Viper Green Porsche 911 SC Outlaw
Eye candy comes in curious hues, especially when it’s channelling the early 1970s. This Viper Green 911 SC Outlaw reminds us of no one else but Kermit the Frog. We splashed out on a visit to PIE Performance to check out the amphibian...
Words Johnny Tipler
Photography Dan Sherwood
Readers of a certain vintage will doubtless recall The Muppet Show and, quite likely, Sesame Street. I couldn’t possibly comment, but because I’m writing this in the midst of panto season, allow me to indulge a bit of slapstick. I’m proposing what we have here is the vehicular incarnation of one Kermit the Frog (the ‘voice of the people’ in both TV productions). We find him manifest as a 911.
Our Kermit is based on a 1981 911 SC, whereas Kermit himself started life almost three decades earlier. My proposal to you, however, is that the transformation wrought on this unsuspecting Californian import is a manifestation of what our wild and wacky vociferous amphibian would be, were he to be reborn in Zuffenhausen. How so? Well, look, Kermit had a wry, mischievous sense of humour, an incisive wit and could deliver a verdict on a situation with pinpoint accuracy. Is it too contrived to attribute these characteristics to a motor car? Bear with. As we know, cars, especially Porsches, are endowed with multiple character traits and foibles. When you opt for a standard 911 in a bid to alter its disposition — let’s face it, there’s no 911 more stock-stoical than an SC — you’re going to amplify those qualities.
Let’s take a look at what happened to this Kermit 911 in the backdating bog. It helps inform proceedings if the subject car has already been leant on a bit, in this case for a spot of on-track action in the USA before relocation to GB. To be precise, into the clutches of the alteration experts at Pro-9, whose speciality is bespoke Porsche builds. Pro-9 has been providing everything from regular maintenance and crash repairs to full restorations and backdates for the past thirty years, carrying out work from the firm’s base in Redditch, Worcestershire. The father and son team of Simon and Bret Evans is responsible for a fair few conversions, then.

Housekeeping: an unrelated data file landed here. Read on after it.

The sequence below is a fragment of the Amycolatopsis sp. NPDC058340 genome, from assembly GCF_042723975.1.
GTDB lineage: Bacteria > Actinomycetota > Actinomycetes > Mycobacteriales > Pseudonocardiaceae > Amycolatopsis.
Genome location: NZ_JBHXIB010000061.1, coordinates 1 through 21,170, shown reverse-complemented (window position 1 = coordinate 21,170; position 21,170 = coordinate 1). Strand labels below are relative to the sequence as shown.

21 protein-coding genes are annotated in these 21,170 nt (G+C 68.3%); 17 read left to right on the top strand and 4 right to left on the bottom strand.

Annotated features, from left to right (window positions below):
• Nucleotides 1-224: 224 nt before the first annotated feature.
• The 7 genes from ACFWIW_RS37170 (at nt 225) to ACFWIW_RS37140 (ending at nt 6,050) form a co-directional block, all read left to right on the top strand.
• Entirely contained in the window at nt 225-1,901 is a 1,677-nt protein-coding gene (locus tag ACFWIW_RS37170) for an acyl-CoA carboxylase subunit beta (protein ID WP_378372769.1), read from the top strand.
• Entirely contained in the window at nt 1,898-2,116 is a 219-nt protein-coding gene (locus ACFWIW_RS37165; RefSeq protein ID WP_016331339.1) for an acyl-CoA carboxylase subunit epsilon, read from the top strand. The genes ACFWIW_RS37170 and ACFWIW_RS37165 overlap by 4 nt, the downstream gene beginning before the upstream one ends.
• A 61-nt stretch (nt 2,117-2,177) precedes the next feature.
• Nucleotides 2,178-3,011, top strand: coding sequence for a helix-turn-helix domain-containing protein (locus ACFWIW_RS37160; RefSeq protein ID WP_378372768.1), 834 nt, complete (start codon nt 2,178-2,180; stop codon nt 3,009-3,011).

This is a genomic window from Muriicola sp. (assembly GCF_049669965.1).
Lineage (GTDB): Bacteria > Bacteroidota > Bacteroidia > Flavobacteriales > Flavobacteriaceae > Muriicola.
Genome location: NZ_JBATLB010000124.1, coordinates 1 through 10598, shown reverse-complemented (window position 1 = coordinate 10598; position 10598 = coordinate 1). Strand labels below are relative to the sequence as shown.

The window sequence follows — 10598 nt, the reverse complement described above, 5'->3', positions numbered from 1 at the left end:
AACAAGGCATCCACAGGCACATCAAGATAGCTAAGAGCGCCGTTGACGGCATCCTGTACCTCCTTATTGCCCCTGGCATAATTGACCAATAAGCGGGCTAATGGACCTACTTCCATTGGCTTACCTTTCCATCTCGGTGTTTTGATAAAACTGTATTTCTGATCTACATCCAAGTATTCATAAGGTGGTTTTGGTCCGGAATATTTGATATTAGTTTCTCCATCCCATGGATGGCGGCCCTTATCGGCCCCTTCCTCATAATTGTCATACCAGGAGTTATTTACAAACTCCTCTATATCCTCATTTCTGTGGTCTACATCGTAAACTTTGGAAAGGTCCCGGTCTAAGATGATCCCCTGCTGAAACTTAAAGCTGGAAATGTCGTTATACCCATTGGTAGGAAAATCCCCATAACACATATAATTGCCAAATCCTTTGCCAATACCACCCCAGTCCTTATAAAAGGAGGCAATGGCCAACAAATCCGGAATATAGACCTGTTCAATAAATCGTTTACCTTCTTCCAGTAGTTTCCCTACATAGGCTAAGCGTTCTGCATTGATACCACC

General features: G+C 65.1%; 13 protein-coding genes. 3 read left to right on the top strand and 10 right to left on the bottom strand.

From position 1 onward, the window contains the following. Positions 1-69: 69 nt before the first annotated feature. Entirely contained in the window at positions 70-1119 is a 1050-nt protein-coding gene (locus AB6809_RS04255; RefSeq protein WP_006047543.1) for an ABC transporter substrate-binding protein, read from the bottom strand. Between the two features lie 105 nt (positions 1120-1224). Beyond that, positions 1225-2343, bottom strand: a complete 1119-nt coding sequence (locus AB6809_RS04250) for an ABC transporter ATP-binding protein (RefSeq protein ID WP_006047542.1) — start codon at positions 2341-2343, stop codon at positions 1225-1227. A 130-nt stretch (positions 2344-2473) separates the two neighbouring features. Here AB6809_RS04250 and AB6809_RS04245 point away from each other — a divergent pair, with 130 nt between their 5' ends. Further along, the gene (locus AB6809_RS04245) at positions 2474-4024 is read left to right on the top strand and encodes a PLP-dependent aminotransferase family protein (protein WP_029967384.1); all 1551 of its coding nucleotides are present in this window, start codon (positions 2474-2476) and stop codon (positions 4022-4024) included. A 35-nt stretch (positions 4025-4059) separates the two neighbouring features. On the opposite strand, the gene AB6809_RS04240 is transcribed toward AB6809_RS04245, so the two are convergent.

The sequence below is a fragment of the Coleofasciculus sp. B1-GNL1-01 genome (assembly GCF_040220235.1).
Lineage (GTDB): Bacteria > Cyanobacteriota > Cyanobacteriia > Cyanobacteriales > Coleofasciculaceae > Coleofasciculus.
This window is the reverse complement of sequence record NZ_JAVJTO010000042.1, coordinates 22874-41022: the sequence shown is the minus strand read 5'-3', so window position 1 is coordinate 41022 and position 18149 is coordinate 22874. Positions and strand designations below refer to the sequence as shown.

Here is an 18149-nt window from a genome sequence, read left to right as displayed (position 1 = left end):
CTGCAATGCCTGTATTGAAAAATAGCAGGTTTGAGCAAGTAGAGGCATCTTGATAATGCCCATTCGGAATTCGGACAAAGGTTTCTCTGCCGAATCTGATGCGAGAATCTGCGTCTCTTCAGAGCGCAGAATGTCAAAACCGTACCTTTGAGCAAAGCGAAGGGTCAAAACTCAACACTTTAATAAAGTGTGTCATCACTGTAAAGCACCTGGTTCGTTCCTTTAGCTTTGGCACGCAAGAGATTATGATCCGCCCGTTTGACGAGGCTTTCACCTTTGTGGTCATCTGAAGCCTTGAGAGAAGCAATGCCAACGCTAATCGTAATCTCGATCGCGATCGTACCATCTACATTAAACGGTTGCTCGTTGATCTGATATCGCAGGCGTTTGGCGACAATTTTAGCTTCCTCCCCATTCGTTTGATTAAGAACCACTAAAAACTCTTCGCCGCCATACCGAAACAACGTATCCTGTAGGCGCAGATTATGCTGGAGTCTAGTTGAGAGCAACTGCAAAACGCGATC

“When doing a completely bespoke Outlaw build, it’s important to start with the best donor vehicle possible,” Simon explains. “This one arrived from the US West Coast with a nice, clean shell and, most importantly, it was rot-free. It’s got the original steel wings, rather than lightweight aluminium, though there’s a fibreglass front lid. We painted the car Viper Green and it now sits on Fuchs wheels with a Brembo brake conversion. The engine has been recommissioned and the interior has had a new headliner and carpet set. We made sure this 911 also has the correct front slam panel for a longbonnet car. The front lid fits perfectly. This can’t be said of most other backdates.”